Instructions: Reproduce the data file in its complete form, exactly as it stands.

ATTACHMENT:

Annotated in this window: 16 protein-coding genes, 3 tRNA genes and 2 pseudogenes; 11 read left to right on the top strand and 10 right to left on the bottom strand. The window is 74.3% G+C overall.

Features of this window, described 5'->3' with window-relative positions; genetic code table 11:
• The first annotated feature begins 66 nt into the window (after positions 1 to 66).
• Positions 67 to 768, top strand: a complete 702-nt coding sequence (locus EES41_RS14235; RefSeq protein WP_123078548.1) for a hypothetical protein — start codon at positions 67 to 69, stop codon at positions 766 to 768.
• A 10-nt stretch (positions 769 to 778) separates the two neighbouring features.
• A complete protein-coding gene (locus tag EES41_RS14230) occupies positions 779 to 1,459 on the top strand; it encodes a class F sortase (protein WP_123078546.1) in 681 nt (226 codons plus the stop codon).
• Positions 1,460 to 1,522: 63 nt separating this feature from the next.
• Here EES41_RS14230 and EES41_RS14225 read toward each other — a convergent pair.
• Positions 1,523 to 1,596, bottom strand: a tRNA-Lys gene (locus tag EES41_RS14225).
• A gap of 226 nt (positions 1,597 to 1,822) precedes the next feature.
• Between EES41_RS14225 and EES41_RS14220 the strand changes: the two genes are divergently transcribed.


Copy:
Annotated in this window: 16 protein-coding genes, 3 tRNA genes and 2 pseudogenes; 11 read left to right on the top strand and 10 right to left on the bottom strand. The window is 74.3% G+C overall.

Features of this window, described 5'->3' with window-relative positions; genetic code table 11:
• The first annotated feature begins 66 nt into the window (after positions 1 to 66).
• Positions 67 to 768, top strand: a complete 702-nt coding sequence (locus EES41_RS14235; RefSeq protein WP_123078548.1) for a hypothetical protein — start codon at positions 67 to 69, stop codon at positions 766 to 768.
• A 10-nt stretch (positions 769 to 778) separates the two neighbouring features.
• A complete protein-coding gene (locus tag EES41_RS14230) occupies positions 779 to 1,459 on the top strand; it encodes a class F sortase (protein WP_123078546.1) in 681 nt (226 codons plus the stop codon).
• Positions 1,460 to 1,522: 63 nt separating this feature from the next.
• Here EES41_RS14230 and EES41_RS14225 read toward each other — a convergent pair.
• Positions 1,523 to 1,596, bottom strand: a tRNA-Lys gene (locus tag EES41_RS14225).
• A gap of 226 nt (positions 1,597 to 1,822) precedes the next feature.
• Between EES41_RS14225 and EES41_RS14220 the strand changes: the two genes are divergently transcribed.